On July 23, 2012, a federal judge ordered the U.S. Food and Drug Administration to turn over previously undisclosed documents to attorneys for former and current employees of the FDA who claim that the FDA illegally spied on them after they reported allegedly improper medical device approvals by the FDA to the U.S. Congress. The employees allege that the FDA intercepted their emails from their personal e-mail accounts that were transmitted over agency networks, which began three years ago after nine FDA employees signed a letter they delivered to President Obama’s presidential transition team alleging that there was governmental misconduct in the FDA’s approval of medical devices, including an imaging device used in breast cancer screening.
Additionally, after an article appeared in the New York Times in 2010 that described FDA scientists’ criticism of the FDA’s medical device approval process, the FDA allegedly expanded its surveillance of the employees’ private e-mails.
The federal judge’s order in the Freedom of Information Act lawsuit that parallels the employees’ separate civil rights lawsuit requires the FDA to turn over 4,000 pages of surveillance-related documents sought by the employees by August 24, 2012, with the remaining requested documents produced by September 10, 2012. Congress and the U.S. Office of Special Counsel have also been investigating the alleged spying by the FDA.
The civil rights case is captioned Hardy v. Shuren, Case No. 11-01739, and the Freedom of Information Act case is captioned National Whistleblower Center v. Department of Health and Human Services, Case No. 10-CV-02120, both of which are pending in the U.S. District Court for the District of Columbia.
Source: The Daily Record, July 24, 2012.
All of us should be concerned that the federal agency whose mandate is to prevent defective and dangerous drugs and medical devices from entering the supply stream in the United States allegedly engaged in secret and illegal spying of its own employees who brought their concerns about agency misconduct that may have endangered members of the public to the attention of the U.S. Congress and other investigative entities.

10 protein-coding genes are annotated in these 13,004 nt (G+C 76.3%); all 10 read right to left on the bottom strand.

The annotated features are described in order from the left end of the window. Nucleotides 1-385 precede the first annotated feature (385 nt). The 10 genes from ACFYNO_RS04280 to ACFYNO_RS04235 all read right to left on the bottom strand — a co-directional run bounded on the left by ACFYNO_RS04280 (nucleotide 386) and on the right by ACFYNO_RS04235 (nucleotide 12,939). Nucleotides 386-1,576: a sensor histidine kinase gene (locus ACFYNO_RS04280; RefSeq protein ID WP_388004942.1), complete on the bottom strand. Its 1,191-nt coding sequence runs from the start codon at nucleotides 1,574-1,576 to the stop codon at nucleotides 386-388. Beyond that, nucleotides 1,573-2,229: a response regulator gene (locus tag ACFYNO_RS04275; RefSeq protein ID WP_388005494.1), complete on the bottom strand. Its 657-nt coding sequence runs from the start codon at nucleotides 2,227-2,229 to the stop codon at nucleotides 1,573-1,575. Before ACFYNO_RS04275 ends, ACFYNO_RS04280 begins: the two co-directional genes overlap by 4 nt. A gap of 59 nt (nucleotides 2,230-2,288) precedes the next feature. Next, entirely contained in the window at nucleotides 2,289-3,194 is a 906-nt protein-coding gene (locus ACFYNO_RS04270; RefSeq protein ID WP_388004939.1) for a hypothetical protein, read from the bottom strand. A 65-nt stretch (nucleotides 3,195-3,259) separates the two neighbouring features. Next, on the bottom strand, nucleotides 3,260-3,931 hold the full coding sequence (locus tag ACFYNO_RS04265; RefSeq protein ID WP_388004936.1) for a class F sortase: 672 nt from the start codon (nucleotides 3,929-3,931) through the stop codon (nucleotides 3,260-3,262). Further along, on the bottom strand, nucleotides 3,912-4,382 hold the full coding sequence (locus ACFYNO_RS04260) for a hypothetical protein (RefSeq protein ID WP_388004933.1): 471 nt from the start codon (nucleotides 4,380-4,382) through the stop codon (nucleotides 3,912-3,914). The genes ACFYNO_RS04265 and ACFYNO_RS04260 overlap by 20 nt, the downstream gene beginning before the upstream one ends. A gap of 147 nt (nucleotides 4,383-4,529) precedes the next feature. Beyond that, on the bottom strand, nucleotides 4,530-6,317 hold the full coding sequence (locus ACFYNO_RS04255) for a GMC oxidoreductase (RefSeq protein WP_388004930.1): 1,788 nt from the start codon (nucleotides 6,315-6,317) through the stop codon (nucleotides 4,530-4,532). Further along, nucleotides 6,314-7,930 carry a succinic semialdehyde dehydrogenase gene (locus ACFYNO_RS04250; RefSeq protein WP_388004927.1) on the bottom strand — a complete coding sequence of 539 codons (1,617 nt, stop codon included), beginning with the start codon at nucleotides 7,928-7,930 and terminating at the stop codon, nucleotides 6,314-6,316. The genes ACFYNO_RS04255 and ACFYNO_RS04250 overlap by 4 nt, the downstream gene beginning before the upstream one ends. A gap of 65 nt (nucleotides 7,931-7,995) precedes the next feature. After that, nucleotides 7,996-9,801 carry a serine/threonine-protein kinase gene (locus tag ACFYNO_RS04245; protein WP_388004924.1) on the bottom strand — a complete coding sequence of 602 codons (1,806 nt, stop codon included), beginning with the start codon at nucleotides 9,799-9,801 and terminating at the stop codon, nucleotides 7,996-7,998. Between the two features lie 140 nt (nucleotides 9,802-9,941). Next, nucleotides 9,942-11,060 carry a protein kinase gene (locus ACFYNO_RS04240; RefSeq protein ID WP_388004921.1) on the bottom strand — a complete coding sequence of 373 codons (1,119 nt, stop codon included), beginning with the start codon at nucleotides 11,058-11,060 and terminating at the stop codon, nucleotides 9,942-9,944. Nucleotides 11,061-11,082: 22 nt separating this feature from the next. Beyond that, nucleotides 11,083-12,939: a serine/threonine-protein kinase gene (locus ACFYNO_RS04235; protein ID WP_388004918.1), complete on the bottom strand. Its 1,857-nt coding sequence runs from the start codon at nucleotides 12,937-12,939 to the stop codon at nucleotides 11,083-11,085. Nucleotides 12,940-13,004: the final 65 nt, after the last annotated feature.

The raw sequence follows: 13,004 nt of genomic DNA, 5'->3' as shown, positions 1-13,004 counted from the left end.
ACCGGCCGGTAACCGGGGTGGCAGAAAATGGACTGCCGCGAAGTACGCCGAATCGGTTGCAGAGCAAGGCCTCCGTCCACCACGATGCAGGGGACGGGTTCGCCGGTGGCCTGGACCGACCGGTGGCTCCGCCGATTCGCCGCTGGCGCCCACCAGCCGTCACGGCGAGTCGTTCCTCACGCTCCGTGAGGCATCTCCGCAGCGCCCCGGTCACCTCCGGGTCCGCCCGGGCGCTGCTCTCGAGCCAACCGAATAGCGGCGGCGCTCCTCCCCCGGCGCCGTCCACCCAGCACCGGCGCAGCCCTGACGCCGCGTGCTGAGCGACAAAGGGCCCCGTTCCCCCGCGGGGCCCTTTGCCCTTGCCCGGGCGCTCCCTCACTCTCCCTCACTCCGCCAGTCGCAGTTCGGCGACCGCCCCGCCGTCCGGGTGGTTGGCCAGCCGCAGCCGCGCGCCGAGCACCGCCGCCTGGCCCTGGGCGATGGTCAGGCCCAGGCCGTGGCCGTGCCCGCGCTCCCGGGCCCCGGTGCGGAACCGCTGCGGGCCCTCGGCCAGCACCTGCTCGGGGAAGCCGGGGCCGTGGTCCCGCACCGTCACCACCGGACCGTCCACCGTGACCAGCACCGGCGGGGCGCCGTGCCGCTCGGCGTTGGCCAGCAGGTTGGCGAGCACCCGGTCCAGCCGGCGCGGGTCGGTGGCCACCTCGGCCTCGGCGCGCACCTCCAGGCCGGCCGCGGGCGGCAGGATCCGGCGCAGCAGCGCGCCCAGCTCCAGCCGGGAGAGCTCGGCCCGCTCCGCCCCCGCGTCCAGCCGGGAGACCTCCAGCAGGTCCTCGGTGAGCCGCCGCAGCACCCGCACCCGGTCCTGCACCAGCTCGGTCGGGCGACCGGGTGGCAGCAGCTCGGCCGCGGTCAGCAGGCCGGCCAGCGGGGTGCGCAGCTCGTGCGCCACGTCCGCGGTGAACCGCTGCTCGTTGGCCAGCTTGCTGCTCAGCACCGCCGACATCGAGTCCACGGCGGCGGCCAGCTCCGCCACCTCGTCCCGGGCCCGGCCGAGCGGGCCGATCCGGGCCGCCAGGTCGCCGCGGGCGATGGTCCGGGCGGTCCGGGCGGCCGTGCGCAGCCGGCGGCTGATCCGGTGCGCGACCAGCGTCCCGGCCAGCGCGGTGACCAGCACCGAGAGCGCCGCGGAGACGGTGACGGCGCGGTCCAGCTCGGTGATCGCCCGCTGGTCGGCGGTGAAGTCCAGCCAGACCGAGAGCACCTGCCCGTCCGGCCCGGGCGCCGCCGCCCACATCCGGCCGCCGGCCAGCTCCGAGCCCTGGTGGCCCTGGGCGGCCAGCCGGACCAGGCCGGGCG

While one would expect that federal employees would use proper and approved channels to voice their concerns about alleged misconduct within their agencies that may harm the public, one would also hope that the integrity and moral compass of those whose job is to supervise FDA employees who are responsible to protect the public from harms that may be caused if dangerous or defective products gained FDA approval under questionable circumstances would temper their efforts to investigate and punish employees who “go public” in violation of agency policies.
Public employees (those employed by the federal government, as well as state and local governments) are unlike private company employees in that public employees work for us — their jobs are to protect us and to further the public’s interests. When public employees become aware of their agencies’ serious misconduct or wrongdoing that poses an immediate and substantial danger to members of the public, then who can fault them for contacting members of the U.S. Congress, which has authority and investigative power over many federal agencies, with their concerns that are not being timely or properly addressed by their respective agencies (we are not suggesting that sensitive, confidential, secret, or personal/private information should be readily disclosed in violation of federal agency or U.S. government requirements).
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